Episode 2 - Feb 15th

Grief is a thin place. A place so thin, it’s hard to tell where earth ends and heaven begins.

Grief is a place so thin that it’s where the living and the dead feel one another’s love.

I’m the Rev. Lisa Hamilton, and I grieve. First, I’ll read a scripture appointed for today. Then I’ll struggle with those words through the lens of grief. I’m glad you’ve joined me.

Today’s reading is Psalm One.

Happy are they who have not walked in the counsel of the wicked,
nor lingered in the way of sinners,
nor sat in the seats of the scornful!

Their delight is in the law of the Lord,
and they meditate on his law day and night.

They are like trees planted by streams of water,
bearing fruit in due season, with leaves that do not wither;
everything they do shall prosper.

It is not so with the wicked;
they are like chaff which the wind blows away.

Therefore the wicked shall not stand upright when judgment comes,
nor the sinner in the council of the righteous.

For the Lord knows the way of the righteous,
but the way of the wicked is doomed.

         My son Ted was a heroin user, probably for two years. A series of horrible incidents led him to seek treatment, and with all kinds of help, including suboxone, he managed to stay away from it. And died two years later.

         Heroin and other opiates cause nerve pain that lingers in some people longer than in others. It’s common among those in recovery to take large doses of Imodium because it can help soothe the nerve pain. But if you take too much Imodium, it slows your heart and kills you. Too much Imodium, not too much heroin, killed my son Ted.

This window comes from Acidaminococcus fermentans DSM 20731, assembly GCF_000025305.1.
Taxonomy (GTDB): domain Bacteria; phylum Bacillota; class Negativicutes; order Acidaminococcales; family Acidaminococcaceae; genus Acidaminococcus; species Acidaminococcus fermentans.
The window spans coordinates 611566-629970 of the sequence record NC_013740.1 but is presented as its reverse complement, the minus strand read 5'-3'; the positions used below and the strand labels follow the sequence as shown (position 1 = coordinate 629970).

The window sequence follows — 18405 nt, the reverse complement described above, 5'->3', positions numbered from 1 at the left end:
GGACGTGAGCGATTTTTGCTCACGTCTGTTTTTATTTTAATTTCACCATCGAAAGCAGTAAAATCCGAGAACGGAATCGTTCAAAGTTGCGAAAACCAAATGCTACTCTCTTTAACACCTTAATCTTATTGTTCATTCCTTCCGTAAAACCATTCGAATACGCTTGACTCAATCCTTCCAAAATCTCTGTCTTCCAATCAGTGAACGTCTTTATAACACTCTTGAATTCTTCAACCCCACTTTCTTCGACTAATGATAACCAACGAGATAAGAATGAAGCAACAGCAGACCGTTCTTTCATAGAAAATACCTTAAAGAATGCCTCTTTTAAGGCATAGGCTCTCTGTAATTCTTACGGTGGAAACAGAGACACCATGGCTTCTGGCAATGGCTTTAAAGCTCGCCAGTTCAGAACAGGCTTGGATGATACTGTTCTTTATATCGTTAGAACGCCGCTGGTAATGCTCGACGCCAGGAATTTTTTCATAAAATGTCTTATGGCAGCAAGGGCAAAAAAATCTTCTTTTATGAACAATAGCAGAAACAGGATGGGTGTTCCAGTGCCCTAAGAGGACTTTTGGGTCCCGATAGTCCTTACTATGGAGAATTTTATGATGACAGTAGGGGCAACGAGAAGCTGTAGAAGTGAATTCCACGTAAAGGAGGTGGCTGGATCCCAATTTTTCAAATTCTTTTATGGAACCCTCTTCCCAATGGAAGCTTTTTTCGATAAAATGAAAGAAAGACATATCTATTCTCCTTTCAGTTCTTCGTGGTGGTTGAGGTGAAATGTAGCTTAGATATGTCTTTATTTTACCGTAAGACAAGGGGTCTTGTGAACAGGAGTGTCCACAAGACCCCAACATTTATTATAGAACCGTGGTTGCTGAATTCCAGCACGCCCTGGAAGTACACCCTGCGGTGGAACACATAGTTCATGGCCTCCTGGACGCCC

So I struggle with Psalm One. Like all parents, I wanted my child to be one of whom the psalmist wrote:

Their delight is in the law of the Lord,
and they meditate on his law day and night.

They are like trees planted by streams of water,
bearing fruit in due season, with leaves that do not wither;
everything they do shall prosper.

And as I think about it, Ted would have wanted that to be said about him too. Nobody wants to be an addict when they grow up. Everybody wants everything we and our loved ones do to prosper.

         And news for the psalmist: you divide people into wicked and righteous. You claim that the wicked suffer and the righteous are happy. Come on! We’re all a mix of wicked and righteous. None of us are “like chaff which the wind blows away.” We can’t help but “linger in the way of sinners,” as you put it. We’re all sinners. We all make mistakes that separate us from God, from one another, even from ourselves. Sometimes we get the chance to grow from those mistakes. But sometimes we don’t. Sometimes, even in the midst of growing from our mistakes, we run out of time.

         A friend of Ted’s said to me the other day, “If he had died from a heroin overdose, I could say, ‘C’mon, Man! Everybody knows people die from heroin overdoses.’ But Ted died of an Imodium overdose. Everybody takes Imodium sometimes. Imodium saves people in the third world! So I don’t know what to say.” There was silence on the other end of the line. And then Ted’s friend choked out, “But in the end, I wouldn’t miss him any more -- or any less.”

 

Grief is a thin place.